22.  It is concluded that any reasonable and fair standard for establishing indigence must contain, at a minimum, objective criteria for determining whether an individual is in fact indigent.  The application of such a standard must permit economic facts about the individual requesting indigent status to be measured against those criteria, and the application of such a standard must not preclude any possibility of finding the individual to be indigent.

 

23.  Unlike the cases described in paragraph 21, above, it is found that the respondents’ Administrative Directives 6.10 and 3.10.8.B cannot establish anyone’s eligibility for a waiver of fees under 1-212(d)(1), G.S.  Indeed, those Administrative Directives contain no standards or criteria for establishing indigence.  The respondents’ “standard” for indigence with respect to services (including FOI Act copying fees) fails to contain any criteria, objective or otherwise.  Rather, it rests on the irrebuttable presumption, albeit unstated, that no inmate will be considered indigent under 1-212(d)(1), G.S.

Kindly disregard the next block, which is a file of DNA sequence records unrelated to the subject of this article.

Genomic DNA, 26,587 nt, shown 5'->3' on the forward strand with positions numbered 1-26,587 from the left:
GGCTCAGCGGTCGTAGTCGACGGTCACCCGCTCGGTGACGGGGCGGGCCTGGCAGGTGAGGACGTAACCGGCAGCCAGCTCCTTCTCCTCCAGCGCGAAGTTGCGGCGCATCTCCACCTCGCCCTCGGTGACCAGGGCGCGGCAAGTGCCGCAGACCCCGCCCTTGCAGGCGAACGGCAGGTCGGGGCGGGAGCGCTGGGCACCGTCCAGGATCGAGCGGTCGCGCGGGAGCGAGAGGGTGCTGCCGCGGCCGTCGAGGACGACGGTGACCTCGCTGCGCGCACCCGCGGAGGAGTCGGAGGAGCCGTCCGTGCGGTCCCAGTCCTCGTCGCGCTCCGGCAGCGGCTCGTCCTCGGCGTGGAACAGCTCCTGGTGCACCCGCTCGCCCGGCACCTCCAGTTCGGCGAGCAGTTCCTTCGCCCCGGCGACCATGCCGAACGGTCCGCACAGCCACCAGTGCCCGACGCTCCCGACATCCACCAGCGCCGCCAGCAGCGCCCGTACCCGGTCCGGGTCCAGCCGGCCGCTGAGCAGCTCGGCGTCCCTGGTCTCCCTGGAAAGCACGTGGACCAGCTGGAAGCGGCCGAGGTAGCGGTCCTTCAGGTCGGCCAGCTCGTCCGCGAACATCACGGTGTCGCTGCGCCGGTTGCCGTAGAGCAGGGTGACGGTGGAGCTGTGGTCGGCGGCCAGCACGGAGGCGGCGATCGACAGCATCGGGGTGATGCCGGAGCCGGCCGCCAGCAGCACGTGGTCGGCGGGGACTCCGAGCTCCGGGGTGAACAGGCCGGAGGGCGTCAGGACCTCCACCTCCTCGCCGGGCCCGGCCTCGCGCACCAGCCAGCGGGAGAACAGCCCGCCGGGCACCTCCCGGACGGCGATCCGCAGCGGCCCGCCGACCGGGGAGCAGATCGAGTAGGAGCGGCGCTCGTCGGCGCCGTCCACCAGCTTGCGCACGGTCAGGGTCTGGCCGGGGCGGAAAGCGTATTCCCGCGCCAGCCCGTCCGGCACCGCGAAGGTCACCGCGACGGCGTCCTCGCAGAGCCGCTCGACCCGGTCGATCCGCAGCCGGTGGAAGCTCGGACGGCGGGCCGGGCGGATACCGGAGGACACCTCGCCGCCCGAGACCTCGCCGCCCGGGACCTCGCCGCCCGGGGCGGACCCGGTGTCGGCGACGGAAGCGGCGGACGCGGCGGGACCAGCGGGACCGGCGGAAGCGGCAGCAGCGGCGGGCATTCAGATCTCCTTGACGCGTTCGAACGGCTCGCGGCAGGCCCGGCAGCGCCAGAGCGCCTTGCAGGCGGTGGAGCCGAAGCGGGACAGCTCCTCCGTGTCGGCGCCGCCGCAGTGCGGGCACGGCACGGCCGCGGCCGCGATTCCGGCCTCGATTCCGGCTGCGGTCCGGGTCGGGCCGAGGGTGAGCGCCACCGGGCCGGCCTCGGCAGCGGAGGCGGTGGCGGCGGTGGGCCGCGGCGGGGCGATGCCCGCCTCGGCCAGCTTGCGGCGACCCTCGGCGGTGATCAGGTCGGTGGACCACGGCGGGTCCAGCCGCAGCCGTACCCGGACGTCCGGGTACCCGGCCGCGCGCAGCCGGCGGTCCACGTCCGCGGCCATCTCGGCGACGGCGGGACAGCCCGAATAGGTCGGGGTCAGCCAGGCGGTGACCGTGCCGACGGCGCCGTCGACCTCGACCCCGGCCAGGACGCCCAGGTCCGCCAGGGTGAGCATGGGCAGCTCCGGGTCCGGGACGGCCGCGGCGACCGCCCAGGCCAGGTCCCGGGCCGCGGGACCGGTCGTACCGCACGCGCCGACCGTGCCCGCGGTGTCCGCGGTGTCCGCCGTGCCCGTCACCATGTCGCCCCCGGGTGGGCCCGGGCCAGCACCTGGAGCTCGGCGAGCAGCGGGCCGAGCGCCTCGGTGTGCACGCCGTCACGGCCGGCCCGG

24.  The unreasonableness of the respondents’ so-called “standard” for the waiver of fees under 1-212(d)(1), G.S., is demonstrated by the fact that it results in no fees ever being waived under Administrative Directives 6.10 and 3.10.8.B, both of which, rather than establishing standards under which fees may be waived, instead establish indebtedness for fees that cannot be paid at the time the copies are provided to the inmate.  A directive imposing a future obligation to pay is not a “standard” for establishing indigence.